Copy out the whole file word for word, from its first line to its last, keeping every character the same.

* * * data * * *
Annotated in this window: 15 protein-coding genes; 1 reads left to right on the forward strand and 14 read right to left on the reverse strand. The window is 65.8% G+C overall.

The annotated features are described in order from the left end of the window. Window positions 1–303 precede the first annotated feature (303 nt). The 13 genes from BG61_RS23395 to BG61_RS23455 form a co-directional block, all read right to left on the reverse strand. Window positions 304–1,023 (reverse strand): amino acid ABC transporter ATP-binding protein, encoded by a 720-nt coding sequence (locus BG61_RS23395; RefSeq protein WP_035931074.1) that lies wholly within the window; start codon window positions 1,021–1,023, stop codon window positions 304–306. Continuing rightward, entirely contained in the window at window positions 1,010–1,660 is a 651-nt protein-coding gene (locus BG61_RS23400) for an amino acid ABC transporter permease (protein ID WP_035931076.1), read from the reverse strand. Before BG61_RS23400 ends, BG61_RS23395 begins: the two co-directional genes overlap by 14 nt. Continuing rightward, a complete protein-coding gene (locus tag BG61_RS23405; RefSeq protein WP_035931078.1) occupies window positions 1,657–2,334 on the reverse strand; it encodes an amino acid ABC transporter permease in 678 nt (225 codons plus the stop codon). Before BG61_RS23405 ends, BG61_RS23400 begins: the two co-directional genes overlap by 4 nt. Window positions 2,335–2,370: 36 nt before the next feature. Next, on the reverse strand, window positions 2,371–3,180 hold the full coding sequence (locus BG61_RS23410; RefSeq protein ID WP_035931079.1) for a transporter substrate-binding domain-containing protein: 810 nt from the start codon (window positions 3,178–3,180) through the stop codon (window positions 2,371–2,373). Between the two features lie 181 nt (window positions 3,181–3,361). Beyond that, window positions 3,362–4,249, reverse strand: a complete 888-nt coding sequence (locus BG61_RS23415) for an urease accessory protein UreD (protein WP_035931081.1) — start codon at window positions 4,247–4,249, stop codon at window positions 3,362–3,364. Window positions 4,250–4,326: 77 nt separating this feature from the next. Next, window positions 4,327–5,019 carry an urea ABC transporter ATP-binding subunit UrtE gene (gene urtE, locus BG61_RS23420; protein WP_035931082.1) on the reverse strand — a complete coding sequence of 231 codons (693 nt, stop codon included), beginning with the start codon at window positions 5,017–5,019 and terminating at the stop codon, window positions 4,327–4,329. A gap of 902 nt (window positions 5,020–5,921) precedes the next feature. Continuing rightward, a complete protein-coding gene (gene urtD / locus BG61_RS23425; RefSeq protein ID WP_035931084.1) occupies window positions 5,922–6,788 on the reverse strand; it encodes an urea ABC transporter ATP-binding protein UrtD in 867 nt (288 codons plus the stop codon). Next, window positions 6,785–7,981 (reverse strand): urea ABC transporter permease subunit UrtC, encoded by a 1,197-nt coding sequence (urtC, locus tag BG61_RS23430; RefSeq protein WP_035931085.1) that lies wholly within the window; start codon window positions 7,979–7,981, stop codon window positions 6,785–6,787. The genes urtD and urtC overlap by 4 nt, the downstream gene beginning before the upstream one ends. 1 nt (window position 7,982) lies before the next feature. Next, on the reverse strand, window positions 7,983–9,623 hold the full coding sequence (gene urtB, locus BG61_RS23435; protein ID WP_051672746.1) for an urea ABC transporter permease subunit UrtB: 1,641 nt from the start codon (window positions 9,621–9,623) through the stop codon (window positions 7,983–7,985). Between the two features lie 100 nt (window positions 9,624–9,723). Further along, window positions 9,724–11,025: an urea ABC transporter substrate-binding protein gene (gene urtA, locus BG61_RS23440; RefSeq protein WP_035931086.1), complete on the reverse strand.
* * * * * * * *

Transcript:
Annotated in this window: 15 protein-coding genes; 1 reads left to right on the forward strand and 14 read right to left on the reverse strand. The window is 65.8% G+C overall.

The annotated features are described in order from the left end of the window. Window positions 1–303 precede the first annotated feature (303 nt). The 13 genes from BG61_RS23395 to BG61_RS23455 form a co-directional block, all read right to left on the reverse strand. Window positions 304–1,023 (reverse strand): amino acid ABC transporter ATP-binding protein, encoded by a 720-nt coding sequence (locus BG61_RS23395; RefSeq protein WP_035931074.1) that lies wholly within the window; start codon window positions 1,021–1,023, stop codon window positions 304–306. Continuing rightward, entirely contained in the window at window positions 1,010–1,660 is a 651-nt protein-coding gene (locus BG61_RS23400) for an amino acid ABC transporter permease (protein ID WP_035931076.1), read from the reverse strand. Before BG61_RS23400 ends, BG61_RS23395 begins: the two co-directional genes overlap by 14 nt. Continuing rightward, a complete protein-coding gene (locus tag BG61_RS23405; RefSeq protein WP_035931078.1) occupies window positions 1,657–2,334 on the reverse strand; it encodes an amino acid ABC transporter permease in 678 nt (225 codons plus the stop codon). Before BG61_RS23405 ends, BG61_RS23400 begins: the two co-directional genes overlap by 4 nt. Window positions 2,335–2,370: 36 nt before the next feature. Next, on the reverse strand, window positions 2,371–3,180 hold the full coding sequence (locus BG61_RS23410; RefSeq protein ID WP_035931079.1) for a transporter substrate-binding domain-containing protein: 810 nt from the start codon (window positions 3,178–3,180) through the stop codon (window positions 2,371–2,373). Between the two features lie 181 nt (window positions 3,181–3,361). Beyond that, window positions 3,362–4,249, reverse strand: a complete 888-nt coding sequence (locus BG61_RS23415) for an urease accessory protein UreD (protein WP_035931081.1) — start codon at window positions 4,247–4,249, stop codon at window positions 3,362–3,364. Window positions 4,250–4,326: 77 nt separating this feature from the next. Next, window positions 4,327–5,019 carry an urea ABC transporter ATP-binding subunit UrtE gene (gene urtE, locus BG61_RS23420; protein WP_035931082.1) on the reverse strand — a complete coding sequence of 231 codons (693 nt, stop codon included), beginning with the start codon at window positions 5,017–5,019 and terminating at the stop codon, window positions 4,327–4,329. A gap of 902 nt (window positions 5,020–5,921) precedes the next feature. Continuing rightward, a complete protein-coding gene (gene urtD / locus BG61_RS23425; RefSeq protein ID WP_035931084.1) occupies window positions 5,922–6,788 on the reverse strand; it encodes an urea ABC transporter ATP-binding protein UrtD in 867 nt (288 codons plus the stop codon). Next, window positions 6,785–7,981 (reverse strand): urea ABC transporter permease subunit UrtC, encoded by a 1,197-nt coding sequence (urtC, locus tag BG61_RS23430; RefSeq protein WP_035931085.1) that lies wholly within the window; start codon window positions 7,979–7,981, stop codon window positions 6,785–6,787. The genes urtD and urtC overlap by 4 nt, the downstream gene beginning before the upstream one ends. 1 nt (window position 7,982) lies before the next feature. Next, on the reverse strand, window positions 7,983–9,623 hold the full coding sequence (gene urtB, locus BG61_RS23435; protein ID WP_051672746.1) for an urea ABC transporter permease subunit UrtB: 1,641 nt from the start codon (window positions 9,621–9,623) through the stop codon (window positions 7,983–7,985). Between the two features lie 100 nt (window positions 9,624–9,723). Further along, window positions 9,724–11,025: an urea ABC transporter substrate-binding protein gene (gene urtA, locus BG61_RS23440; RefSeq protein WP_035931086.1), complete on the reverse strand.